Farnborough Air Show, July 15: E-Jet program analysis

Embraer Monday at the Farnborough Air Show revealed its new interior designed the for E-Jet E2, the re-engined and re-winged airplane scheduled to enter service in 2018 through 2020 in the 195, 190 and 175 subtypes each year.

We had the opportunity to preview the prototype for this interior in May while visiting EMB’s Florida offices, but the viewing was put off the record in anticipation of the FAS reveal. We were impressed.

The YouTube video linked above shows the most notable feature at about 1:45: the staggered first class section. For anyone who has flown the current generation E-Jet, you will know that first class is 1×2, a reduction in the 2×2 coach seating. We’ve always complained that the overhead bin on the one-seat side was reduced to a fairly useless size (we joked that it barely could accommodate a water bottle). The design for first now allows for 2×2 seating.

Embraer’s E-Jet E2 has a new interior design using a staggered first class section, permitting 2×2 seating with leg room rivaling international first class.

The E-Jet E2 first class is more spacious than US domestic first class, and gives the spacious feeling of international first class before any reclines into a bed.

The E2’s F class actually will make US traditional mainline first class inferior; it’s superior to anything offered by Airbus, Boeing or Bombardier. How airlines offering mainline F class will react to a “regional” jet (though EMB doesn’t consider the E-Jet to be a regional airliner) offering better F configuration remains to be seen.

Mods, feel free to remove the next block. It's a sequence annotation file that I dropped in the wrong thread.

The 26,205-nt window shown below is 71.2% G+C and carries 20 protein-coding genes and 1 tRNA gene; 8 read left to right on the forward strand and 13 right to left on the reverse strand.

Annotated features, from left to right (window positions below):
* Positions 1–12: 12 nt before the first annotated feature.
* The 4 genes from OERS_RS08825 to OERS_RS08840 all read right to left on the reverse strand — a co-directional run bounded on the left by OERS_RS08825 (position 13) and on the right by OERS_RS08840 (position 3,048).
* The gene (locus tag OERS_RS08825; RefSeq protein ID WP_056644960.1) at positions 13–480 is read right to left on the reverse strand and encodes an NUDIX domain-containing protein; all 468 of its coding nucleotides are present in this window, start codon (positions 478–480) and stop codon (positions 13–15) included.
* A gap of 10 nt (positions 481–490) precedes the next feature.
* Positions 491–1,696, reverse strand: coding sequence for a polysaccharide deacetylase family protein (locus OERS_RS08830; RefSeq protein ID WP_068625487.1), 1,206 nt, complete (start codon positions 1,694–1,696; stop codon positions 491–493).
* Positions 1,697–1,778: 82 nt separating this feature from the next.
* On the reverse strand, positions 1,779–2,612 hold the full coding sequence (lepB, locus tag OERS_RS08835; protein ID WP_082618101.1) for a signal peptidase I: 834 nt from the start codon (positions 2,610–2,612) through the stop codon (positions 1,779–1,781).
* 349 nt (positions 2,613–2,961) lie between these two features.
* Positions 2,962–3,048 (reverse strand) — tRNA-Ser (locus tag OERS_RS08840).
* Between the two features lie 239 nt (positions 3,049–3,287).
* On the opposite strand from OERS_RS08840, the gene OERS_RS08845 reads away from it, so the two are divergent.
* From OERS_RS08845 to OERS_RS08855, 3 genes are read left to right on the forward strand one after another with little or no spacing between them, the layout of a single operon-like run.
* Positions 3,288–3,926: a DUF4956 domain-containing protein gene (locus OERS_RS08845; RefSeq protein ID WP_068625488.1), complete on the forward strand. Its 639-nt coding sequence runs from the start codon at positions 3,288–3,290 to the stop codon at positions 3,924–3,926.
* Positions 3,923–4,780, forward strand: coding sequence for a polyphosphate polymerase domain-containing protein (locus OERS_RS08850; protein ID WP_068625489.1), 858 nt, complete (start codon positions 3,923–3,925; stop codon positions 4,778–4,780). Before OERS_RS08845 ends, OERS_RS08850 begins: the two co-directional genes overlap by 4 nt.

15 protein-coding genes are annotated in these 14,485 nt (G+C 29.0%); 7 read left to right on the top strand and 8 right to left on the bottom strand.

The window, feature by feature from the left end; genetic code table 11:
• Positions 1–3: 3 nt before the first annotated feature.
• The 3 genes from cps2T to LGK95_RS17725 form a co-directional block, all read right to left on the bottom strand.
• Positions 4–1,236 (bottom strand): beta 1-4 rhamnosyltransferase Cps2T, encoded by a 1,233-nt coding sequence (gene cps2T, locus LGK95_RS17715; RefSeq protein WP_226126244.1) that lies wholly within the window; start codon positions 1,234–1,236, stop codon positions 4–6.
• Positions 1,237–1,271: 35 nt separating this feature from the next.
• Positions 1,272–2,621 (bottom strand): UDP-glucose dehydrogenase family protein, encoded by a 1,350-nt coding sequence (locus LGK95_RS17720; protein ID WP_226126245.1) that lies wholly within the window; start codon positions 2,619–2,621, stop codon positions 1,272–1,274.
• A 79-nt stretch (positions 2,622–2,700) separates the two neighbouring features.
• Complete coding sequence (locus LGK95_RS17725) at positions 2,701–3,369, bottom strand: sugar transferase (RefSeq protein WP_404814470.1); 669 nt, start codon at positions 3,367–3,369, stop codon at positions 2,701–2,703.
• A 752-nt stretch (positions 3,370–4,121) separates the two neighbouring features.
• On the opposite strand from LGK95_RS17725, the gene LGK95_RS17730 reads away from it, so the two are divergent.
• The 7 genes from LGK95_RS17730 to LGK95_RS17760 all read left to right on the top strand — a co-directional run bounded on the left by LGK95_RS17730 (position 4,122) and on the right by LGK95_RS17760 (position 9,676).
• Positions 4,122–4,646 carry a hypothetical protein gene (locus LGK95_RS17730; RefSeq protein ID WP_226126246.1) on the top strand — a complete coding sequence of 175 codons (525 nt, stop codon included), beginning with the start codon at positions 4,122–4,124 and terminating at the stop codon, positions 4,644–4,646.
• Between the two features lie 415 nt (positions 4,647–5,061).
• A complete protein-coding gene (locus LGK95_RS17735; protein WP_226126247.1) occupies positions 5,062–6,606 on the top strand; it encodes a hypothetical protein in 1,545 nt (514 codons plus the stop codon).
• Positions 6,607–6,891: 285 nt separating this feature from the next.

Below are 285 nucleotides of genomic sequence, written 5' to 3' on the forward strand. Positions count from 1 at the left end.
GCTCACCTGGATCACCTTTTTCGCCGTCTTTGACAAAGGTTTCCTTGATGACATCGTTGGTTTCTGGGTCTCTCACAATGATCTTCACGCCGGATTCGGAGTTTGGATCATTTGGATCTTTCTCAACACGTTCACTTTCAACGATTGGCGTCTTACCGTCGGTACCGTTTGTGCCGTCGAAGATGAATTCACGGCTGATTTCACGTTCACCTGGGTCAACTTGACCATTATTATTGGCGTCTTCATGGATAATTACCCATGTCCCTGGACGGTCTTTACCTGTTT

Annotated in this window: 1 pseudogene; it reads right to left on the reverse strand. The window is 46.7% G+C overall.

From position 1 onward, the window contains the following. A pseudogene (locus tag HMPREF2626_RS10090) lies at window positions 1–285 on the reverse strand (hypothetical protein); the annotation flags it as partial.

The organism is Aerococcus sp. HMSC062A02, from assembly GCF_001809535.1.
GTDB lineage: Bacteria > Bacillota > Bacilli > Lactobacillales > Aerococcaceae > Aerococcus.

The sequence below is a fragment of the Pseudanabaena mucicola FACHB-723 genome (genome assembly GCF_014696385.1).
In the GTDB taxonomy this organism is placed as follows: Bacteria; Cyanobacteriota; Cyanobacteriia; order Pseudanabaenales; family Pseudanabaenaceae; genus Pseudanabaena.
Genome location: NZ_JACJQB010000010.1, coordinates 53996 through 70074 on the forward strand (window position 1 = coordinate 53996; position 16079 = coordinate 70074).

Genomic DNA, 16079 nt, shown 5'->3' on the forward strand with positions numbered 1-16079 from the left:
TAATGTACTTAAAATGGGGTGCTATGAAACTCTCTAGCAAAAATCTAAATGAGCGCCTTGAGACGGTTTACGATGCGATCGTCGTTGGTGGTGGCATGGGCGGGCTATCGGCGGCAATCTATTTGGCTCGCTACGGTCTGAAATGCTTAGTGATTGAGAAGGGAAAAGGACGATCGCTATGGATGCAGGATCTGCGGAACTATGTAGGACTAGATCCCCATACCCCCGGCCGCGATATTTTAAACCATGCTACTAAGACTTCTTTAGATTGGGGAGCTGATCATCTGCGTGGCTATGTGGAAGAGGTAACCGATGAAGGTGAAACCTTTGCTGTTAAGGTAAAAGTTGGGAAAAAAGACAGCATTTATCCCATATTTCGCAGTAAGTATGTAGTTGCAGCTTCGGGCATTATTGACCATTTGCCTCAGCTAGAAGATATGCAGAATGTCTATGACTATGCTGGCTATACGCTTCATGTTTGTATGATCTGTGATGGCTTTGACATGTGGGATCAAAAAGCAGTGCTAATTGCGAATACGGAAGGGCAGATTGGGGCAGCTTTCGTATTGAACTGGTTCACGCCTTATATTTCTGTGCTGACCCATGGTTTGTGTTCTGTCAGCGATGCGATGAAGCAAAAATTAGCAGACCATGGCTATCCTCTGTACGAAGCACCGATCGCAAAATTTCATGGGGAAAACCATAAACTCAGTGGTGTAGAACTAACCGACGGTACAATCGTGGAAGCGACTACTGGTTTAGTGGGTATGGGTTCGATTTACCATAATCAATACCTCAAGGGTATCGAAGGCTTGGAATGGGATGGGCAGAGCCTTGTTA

Embraer hasn’t stopped there. Although the original generation E-Jet offered ample overhead bin space, the E2 increases bin space by 40%. When you consider that Boeing just announced larger overhead bins for its 737NG and MAX–even greater than the Boeing Sky Interior–and Bombardier designed larger bins for its CSeries, OEMs are focusing more and more on passenger experience than ever before.

  • Exceptions to this would be that Airbus, Boeing, Bombardier and Embraer offer what we call shoe-horn configurations, jamming exit-limited capacity into their airplanes to please the operators but not the passengers.
  • Airbus stubbornly refused for the longest time to [publicly] acknowledge the need to refresh its A320 interior. The interior was refreshed in 2007, and while it remains clean-looking and very functional, Boeing announced the 737’s Sky Interior in 2009 and interiors company Zodiac/HeathTechna designed 737 and A320 interiors that provided more overhead space and a refreshed look. Airbus now says it is looking at an A320 interior refresh some two years or more after the A320neo enters service next year.

Embraer’s E2 is progressing through design freezes. In the meantime, a mid-term update, if you want to call it that, began entering service this year. This is the E1, which includes 6% better fuel burn and an interior upgrade. The original design is now “just” the E-Jet.

EMB announced at FAS the first major E2 order since program launch at the Paris Air Show last year, a 50+50 deal with US carrier Trans States Airlines for the E-175 E2.

1 Comments on “Farnborough Air Show, July 15: E-Jet program analysis

  1. Don’t forget the order from Air Costa for 50 E190/E195 (plus 50 options), which was announced during the Singapore Airshow.

Leave a Reply

Your email address will not be published. Required fields are marked *